According to the latest Globe and Mail Report on Business survey on executive compensation, Canadian CEOs “took home an average of about 8.3 percent more in 2003 than in 2002,” which includes “all forms of compensation, such as gains from exercising stock options.” With “Canada’s benchmark S&P/TSX index up 24 percent” and profits “climbing an average of 107 percent” last year, many would say that shareholders received fair value for the dollars invested in rewarding top executives. Nevertheless, the controversy surrounding executive compensation continues unabated.

The major reason for that controversy, excessive and at times inappropriate compensation, is why a new era has arrived in executive compensation. As the articles in this issue of the Ivey Business Journal illustrate, the notion that executive compensation should be linked to company performance has finally become a reality. By actively questioning why and how executives are compensated, shareholders are largely responsible for this new reality.

Essentially, I believe that executive compensation systems must accomplish three vital goals. The first is ensuring that executives are rewarded not simply for meeting quarterly or annual targets, but for their long-term track record in creating wealth for shareholders.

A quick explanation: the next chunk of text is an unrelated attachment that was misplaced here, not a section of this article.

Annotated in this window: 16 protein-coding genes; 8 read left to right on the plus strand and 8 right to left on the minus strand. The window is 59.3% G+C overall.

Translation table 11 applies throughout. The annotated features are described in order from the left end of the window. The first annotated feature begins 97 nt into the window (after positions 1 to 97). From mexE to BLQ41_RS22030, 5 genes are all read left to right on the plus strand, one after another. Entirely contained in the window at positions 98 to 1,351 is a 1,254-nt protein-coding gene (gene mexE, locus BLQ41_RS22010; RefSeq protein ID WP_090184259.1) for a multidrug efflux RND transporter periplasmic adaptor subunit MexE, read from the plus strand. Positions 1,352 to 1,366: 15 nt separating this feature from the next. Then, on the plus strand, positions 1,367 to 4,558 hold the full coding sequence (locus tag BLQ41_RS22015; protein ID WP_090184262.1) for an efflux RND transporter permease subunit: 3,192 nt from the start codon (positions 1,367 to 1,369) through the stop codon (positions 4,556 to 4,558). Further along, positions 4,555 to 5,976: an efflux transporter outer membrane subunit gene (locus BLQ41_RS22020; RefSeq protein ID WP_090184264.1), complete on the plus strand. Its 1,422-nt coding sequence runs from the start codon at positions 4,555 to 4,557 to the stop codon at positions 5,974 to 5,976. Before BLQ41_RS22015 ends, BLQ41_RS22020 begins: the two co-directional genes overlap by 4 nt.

Stock options, the traditional incentives for securing long-term growth, have come under attack. But as Jeff Kozan and Claude Belanger point out, changes to stock options plans, such as shorter option terms to reduce windfall gains or longer vesting periods to encourage executive retention, can address shareholder concerns. Restricted shares or share units, which track share value and are settled at the end of a performance period, are another viable option.

The second goal is to make sure that compensation reflects market realities. As Mark Van Clieaf explains, “not all CEO roles are created equal”. His “Level of Work” framework advocates that executive compensation be based on a comparative analysis of the job’s complexity in terms of innovation, assets and stakeholders as well as its strategic and decision-making accountability. Thirdly, executive compensation programs must be transparent to shareholders. As Mark Anson, et al of CalPERS, point out, “Investors should not be forced to decipher the minutia of a proxy statement to figure out the compensation of key executives.” I believe that if investors had clear information about how compensation is awarded and how it matches performance, much of the shareholder angst concerning CEO pay would dissipate.

Effective long-term incentives, market-based compensation, and clear compensation information are critical to regaining the respect that most Canadians CEOs deserve for exceptional performance. Equally critical, these will help ensure that corporate Canada retains its valuable executive talent. And as Ray Murrill and Mike Caputo write, “Imagine how much more productive our country would be if executive pay was working like it should in every organization.”